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The Biennale Arte 2019 opens in Venice, Italy, this weekend with several CalArtians presenting work at the renowned contemporary visual art exhibition.
In addition to the previously announced CalArts School of Art faculty member Chair Shirley Tse — who is representing Hong Kong and presenting a solo exhibition of recent site-specific works in the new Hong Kong Pavilion — School of Critical Studies faculty member Christine Wertheim and CalArts alums Cameron Jamie (Art BFA 95), Henry Taylor (Art BFA 95) and Kaari Upson (Art MFA 07) have also been selected for the Biennale.
This year’s exhibition is titled, “May You Live in Interesting Times,” an expression purported to be a translation of a traditional Chinese curse and popularized in a 1966 Robert F. Kennedy speech. The expression, seemingly a blessing, is often used ironically with the implication that the “uninteresting” times throughout human history were peaceful, whereas those of note were chaotic and ridden with conflict.
Paolo Baratta, president of La Biennale di Venezia, stated that the title evokes both a sense of our tumultuous modern zeitgeist and an invitation to consider the complexity of human events in the context of conformism and fear. Artists, Baratta claimed, challenge us to look beyond these simplified paradigms.
Wertheim unveils a new installation with her sister Margaret Wertheim. The pair are co-founders of The Institute for Figuring (IFF), a nonprofit organization “dedicated to the poetic and aesthetic dimensions of science, math and engineering,” according to their website. IFF has received grants from the Orphiflamme Foundation, the Andy Warhol Foundation and the Annenberg Foundation.
In 2015, they published Crochet Coral Reef, a culmination of the Wertheims’ project that began as crocheting coral forms with mathematician Dr. Daina Taimina’s “hyperbolic crochet” technique, and later progressed into large-scale installations by contributors around the world. The Wertheims won the Theo Westenberger Grant for Outstanding Female Artists from the Autry National Center in 2011, and the AxS Award for Contributions to Art and Science from the Pasadena Arts Council in 2016.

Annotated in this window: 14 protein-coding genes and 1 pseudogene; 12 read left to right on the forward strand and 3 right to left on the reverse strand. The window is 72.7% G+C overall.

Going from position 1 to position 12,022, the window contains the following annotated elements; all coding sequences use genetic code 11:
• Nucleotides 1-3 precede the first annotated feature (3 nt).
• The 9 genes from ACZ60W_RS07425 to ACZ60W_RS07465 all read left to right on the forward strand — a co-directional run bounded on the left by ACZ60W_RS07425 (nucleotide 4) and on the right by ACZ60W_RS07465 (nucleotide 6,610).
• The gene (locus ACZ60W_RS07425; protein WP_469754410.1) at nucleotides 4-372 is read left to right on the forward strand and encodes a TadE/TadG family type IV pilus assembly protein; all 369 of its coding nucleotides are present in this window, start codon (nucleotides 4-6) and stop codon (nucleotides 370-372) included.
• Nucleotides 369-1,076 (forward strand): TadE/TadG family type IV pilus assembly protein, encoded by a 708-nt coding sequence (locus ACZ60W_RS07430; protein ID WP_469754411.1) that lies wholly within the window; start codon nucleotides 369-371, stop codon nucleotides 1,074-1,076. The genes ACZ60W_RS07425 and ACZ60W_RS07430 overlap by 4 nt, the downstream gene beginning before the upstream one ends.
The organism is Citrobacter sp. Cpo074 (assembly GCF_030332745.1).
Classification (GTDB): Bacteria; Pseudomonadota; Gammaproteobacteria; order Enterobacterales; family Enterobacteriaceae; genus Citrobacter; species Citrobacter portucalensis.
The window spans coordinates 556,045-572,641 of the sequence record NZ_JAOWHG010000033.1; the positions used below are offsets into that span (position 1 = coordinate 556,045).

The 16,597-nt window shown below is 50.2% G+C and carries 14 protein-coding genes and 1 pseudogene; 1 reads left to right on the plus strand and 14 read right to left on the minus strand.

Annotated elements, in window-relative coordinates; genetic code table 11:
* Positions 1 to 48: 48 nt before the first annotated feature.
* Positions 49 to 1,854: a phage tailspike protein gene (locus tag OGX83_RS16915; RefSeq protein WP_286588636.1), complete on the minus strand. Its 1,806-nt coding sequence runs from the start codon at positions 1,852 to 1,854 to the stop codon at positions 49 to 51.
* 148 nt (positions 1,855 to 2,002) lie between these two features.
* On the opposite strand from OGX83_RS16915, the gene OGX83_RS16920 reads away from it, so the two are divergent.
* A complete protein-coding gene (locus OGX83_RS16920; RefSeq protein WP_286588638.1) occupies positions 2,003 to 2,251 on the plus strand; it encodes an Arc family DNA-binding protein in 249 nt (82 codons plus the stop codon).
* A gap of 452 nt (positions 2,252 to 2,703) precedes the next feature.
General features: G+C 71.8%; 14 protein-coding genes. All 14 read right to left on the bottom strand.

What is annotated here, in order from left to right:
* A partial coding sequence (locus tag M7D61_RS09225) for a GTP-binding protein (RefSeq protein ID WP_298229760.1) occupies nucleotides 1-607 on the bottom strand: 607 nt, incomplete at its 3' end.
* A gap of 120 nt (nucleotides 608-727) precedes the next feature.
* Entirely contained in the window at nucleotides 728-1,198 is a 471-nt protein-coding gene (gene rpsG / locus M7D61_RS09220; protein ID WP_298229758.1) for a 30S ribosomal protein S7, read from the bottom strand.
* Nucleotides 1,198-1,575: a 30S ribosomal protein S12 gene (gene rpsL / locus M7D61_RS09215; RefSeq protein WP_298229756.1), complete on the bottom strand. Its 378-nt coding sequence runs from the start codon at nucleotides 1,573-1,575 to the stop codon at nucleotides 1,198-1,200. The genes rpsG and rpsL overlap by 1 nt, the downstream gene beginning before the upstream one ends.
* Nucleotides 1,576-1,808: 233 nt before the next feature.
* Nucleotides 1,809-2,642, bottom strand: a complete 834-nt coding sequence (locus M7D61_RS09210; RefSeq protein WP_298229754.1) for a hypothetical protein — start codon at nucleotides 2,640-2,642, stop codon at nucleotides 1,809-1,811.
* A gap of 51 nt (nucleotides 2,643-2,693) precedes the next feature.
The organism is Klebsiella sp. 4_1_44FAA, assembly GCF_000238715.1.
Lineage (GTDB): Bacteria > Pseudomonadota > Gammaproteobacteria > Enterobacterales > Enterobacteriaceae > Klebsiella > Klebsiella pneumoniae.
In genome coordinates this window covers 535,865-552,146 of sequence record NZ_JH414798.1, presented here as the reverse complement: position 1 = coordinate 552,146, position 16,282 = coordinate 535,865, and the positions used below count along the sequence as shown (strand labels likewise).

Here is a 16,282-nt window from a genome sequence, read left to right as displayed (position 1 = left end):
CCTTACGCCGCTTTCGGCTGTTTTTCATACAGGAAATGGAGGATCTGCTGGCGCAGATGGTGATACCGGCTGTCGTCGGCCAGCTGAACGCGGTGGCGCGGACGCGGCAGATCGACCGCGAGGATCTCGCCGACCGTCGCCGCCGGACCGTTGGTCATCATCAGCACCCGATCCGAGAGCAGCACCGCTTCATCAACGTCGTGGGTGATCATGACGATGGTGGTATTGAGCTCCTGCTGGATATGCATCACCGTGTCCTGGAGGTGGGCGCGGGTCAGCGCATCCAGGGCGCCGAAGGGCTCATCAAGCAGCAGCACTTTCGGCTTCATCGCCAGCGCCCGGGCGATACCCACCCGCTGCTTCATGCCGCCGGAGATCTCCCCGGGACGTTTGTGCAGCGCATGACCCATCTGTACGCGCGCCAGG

Cameron Jamie is a video and performance artist who works primarily in mixed media. His catalogue ushers performative gestures like dress-up, professional wrestling and even “dry humping of furniture” into mundane and often suburban scenes “imbued with artifice,” reported Hyperallergic. In 2017, three of Jamie’s short films—BB (1998-2000), Kranky Klaus (2002-03) and Massage the History (2007-09)—were on view at Gladstone Gallery in New York. Jamie was the recipient of the 2016 Drawing Prize of the Daniel & Florence Guerlain Contemporary Art Foundation, and has displayed his work in numerous group and solo exhibitions around the globe.
In an artist profile in Hyperallergic, L.A.-based painter Henry Taylor’s work is described as color-saturated, animated through broad brush strokes and evocative of an “emotional porosity.” His works serve as a magnifying glass into the lives of his various subjects—”black athletes, heroes, legends fallen from grace, and iconic victims of societal racism and hate”—often evidenced by characteristic symbols such as the subject’s clothing, accessories or props. In 2018, Taylor was awarded the Robert De Niro, Sr. Prize for his contributions to the painting sphere. His work has been shown in various group and solo exhibitions in the U.S. and abroad, including the 2017 Whitney Biennial, the 2012 Made in L.A. Biennial, and the 2013 Carnegie International.
Kaari Upson is a sculptor and installation artist. Much of her artistic career has been dedicated to The Larry Project, a series of pieces she began in 2005 during her studies at CalArts. The series was inspired by an abandoned house across the street from Upson’s childhood San Bernardino home that had caught fire. The property, then replete with homeowner Larry’s letters, legal files and other belongings, has since informed Upson’s artistic development. Upson’s interest in body and stain are evident in her work, often manifesting as domestic objects “in the last gasps of rigor mortis,” as noted in Upson’s profile with PIN–UP Magazine. Upson’s work resides in the public collections of various museums, including the Museum of Contemporary Art, Los Angeles (MOCA,LA), the Institute of Contemporary Art (ICA) and the Whitney Museum of American Art.
Established in 1895, La Biennale di Venezia has been heralded as one of the world’s premier international cultural festivals, boasting more than half a million visitors in recent years. The 58th International Art Exhibition, curated by renowned artistic director Ralph Rugoff, includes 79 artists from around the globe, as well as 91 national participants.
La Biennale di Venezia runs from May 11 to Nov. 24.